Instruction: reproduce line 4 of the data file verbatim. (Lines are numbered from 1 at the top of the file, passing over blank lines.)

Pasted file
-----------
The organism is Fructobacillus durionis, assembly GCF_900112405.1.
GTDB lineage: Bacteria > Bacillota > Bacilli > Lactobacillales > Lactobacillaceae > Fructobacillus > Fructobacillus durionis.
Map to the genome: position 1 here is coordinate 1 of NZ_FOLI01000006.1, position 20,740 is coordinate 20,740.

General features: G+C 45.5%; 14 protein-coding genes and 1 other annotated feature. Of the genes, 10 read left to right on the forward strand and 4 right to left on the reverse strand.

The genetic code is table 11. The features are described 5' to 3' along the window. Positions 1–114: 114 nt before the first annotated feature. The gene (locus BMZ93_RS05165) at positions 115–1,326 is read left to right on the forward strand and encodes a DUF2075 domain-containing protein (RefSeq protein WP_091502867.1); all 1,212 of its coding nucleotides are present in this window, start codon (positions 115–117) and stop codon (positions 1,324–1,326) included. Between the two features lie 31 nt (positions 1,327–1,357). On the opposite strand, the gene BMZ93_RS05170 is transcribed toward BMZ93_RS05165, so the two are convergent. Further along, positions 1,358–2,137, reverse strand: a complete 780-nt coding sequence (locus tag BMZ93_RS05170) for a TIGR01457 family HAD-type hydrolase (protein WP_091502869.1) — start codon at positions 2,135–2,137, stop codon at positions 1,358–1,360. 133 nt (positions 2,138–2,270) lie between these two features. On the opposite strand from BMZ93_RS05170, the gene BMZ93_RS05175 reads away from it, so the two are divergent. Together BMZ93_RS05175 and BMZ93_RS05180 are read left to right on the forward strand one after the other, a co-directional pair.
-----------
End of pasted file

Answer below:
General features: G+C 45.5%; 14 protein-coding genes and 1 other annotated feature. Of the genes, 10 read left to right on the forward strand and 4 right to left on the reverse strand.